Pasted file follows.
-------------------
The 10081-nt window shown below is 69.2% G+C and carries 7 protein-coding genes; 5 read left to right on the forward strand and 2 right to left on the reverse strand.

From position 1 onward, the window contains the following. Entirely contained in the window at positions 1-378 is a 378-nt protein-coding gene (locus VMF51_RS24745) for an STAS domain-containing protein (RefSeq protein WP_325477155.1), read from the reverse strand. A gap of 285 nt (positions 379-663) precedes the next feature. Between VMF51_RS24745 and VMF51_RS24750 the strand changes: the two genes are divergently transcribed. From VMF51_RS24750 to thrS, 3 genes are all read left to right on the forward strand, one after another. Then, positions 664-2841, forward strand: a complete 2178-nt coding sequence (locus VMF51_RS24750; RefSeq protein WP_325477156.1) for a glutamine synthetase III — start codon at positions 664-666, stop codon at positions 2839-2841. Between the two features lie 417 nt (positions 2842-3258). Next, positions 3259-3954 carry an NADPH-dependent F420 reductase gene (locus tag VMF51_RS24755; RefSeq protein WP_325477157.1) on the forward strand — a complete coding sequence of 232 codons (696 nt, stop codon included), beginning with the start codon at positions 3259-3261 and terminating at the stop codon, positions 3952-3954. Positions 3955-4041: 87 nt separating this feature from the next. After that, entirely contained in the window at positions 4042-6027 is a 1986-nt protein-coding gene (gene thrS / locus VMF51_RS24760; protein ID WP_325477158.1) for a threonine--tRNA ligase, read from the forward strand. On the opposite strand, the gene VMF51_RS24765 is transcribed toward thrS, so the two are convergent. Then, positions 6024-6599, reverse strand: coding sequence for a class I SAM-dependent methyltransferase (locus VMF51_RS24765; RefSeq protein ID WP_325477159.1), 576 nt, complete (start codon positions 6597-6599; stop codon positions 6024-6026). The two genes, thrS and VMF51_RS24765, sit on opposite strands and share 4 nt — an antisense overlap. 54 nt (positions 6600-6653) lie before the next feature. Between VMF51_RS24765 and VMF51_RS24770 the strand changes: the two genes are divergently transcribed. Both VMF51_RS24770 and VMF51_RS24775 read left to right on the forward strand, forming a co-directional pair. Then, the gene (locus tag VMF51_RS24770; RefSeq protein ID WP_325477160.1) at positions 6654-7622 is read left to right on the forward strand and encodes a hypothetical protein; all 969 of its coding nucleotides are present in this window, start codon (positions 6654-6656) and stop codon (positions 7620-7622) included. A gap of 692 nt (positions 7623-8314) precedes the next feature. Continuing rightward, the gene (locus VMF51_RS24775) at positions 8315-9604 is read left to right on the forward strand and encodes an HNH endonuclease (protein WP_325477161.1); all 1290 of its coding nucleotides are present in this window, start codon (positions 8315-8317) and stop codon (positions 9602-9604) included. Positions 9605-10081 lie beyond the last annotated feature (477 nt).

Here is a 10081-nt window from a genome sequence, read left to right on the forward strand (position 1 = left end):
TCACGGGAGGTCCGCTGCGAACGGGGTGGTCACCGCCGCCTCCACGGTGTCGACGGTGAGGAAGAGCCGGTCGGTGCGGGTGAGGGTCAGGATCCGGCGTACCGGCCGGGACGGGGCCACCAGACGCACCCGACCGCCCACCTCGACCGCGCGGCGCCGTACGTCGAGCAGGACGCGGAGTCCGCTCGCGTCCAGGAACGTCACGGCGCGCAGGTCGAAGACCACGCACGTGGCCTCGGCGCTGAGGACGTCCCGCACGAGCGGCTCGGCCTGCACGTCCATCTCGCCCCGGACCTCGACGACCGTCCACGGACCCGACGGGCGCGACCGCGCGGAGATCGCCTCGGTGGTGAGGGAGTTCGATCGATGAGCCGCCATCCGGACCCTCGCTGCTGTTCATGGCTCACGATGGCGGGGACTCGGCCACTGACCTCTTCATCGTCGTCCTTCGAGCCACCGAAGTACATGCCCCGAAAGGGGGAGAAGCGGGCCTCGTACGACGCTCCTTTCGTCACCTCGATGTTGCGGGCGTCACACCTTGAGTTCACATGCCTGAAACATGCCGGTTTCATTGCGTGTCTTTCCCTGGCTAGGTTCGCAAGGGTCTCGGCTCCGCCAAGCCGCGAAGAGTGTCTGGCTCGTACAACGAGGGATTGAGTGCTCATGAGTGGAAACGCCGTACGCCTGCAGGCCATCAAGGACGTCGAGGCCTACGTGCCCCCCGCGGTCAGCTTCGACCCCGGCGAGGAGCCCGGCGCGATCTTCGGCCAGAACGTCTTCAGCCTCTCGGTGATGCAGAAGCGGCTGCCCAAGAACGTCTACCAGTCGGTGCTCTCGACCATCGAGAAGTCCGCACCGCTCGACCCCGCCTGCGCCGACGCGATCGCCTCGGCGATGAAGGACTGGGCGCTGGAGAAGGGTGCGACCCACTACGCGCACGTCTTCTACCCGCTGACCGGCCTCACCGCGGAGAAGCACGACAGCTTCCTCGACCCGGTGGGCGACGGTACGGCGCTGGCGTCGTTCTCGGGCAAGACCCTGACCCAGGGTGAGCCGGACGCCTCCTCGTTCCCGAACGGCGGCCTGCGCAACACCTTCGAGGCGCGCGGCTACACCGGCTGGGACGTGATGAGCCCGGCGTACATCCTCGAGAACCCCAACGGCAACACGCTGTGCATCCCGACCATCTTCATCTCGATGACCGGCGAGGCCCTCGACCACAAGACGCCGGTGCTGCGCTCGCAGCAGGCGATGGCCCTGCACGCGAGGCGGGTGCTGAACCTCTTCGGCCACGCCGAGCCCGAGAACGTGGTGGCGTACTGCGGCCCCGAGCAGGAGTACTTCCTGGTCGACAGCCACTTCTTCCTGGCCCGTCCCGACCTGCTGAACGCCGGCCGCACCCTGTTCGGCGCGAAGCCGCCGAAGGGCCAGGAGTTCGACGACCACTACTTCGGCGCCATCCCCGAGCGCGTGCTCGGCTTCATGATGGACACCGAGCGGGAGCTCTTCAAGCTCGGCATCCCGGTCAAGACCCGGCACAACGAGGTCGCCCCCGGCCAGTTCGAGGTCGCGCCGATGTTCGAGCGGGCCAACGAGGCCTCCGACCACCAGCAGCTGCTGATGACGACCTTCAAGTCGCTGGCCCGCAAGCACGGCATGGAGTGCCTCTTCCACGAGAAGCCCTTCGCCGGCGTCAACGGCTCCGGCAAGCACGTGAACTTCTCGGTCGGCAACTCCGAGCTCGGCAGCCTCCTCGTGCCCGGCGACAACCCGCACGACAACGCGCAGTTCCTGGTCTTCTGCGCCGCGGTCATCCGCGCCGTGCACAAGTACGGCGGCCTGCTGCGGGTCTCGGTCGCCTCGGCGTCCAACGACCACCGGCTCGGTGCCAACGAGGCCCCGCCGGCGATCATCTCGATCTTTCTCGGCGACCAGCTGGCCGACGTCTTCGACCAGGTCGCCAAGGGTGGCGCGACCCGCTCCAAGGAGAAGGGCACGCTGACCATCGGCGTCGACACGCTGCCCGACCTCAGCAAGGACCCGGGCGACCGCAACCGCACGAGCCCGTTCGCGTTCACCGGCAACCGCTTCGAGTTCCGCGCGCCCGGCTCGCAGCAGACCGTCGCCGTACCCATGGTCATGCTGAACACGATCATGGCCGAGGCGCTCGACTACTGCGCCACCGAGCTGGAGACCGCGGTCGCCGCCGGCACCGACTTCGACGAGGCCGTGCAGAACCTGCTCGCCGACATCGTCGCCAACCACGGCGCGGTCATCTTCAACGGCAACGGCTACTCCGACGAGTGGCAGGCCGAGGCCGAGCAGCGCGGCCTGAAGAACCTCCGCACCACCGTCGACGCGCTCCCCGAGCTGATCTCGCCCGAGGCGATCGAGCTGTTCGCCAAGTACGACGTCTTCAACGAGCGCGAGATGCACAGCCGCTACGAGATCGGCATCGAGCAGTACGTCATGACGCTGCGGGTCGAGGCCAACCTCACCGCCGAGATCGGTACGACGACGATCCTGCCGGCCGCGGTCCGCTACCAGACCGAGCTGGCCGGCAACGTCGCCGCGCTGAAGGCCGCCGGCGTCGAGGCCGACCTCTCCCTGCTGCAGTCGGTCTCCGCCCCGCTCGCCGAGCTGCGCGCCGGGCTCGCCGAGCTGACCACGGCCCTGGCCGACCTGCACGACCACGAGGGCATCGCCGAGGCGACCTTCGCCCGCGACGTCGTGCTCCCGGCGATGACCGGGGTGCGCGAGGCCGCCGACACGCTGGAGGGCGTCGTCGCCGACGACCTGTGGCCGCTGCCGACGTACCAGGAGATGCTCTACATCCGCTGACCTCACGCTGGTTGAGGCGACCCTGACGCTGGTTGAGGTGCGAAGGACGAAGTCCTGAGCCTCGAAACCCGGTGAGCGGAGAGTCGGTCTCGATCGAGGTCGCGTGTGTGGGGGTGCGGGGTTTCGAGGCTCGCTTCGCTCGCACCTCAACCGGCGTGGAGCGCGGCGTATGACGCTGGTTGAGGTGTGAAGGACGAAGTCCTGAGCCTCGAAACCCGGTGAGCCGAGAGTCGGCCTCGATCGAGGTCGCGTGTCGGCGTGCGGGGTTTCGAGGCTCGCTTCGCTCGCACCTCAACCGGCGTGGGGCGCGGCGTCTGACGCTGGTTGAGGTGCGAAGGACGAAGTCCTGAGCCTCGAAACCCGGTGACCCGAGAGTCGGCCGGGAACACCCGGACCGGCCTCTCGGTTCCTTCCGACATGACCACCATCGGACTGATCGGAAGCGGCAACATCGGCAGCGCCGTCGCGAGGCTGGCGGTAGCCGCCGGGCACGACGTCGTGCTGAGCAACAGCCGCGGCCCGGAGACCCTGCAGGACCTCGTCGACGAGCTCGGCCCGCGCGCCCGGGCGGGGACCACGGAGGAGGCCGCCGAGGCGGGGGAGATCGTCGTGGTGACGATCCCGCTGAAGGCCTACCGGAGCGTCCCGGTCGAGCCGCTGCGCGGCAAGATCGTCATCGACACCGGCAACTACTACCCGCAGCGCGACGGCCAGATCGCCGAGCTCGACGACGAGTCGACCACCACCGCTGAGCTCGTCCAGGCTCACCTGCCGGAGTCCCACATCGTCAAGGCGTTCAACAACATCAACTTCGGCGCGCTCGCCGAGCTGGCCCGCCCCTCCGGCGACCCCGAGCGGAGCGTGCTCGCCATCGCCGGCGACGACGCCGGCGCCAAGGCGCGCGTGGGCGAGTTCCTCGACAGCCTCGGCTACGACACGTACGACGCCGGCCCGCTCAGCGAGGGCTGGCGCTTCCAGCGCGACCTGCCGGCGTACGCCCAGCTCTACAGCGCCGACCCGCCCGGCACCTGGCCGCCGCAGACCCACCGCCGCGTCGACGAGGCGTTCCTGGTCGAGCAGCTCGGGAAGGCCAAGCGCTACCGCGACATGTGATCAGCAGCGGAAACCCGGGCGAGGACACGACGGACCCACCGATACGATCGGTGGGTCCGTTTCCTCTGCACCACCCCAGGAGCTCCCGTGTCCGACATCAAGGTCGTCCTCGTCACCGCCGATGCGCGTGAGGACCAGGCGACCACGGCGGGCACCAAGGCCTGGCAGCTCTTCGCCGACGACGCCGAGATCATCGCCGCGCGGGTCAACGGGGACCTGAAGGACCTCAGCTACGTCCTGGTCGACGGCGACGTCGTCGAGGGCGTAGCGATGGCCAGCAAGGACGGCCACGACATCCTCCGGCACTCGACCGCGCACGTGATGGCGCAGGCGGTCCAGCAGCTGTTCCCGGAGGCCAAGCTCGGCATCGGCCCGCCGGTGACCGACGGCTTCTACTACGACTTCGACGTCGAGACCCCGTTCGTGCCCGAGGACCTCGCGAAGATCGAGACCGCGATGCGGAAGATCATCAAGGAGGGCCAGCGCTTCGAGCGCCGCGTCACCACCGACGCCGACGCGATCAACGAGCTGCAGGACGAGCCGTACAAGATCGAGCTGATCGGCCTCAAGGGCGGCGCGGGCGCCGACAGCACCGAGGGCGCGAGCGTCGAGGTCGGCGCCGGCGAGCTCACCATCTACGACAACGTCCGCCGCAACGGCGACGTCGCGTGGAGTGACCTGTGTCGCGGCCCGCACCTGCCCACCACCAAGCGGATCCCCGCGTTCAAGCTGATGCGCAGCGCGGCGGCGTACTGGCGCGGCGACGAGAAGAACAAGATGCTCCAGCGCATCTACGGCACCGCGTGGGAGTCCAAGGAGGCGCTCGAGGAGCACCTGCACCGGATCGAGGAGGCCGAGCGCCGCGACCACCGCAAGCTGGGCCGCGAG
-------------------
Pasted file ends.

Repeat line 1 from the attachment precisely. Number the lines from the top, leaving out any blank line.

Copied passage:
The 10081-nt window shown below is 69.2% G+C and carries 7 protein-coding genes; 5 read left to right on the forward strand and 2 right to left on the reverse strand.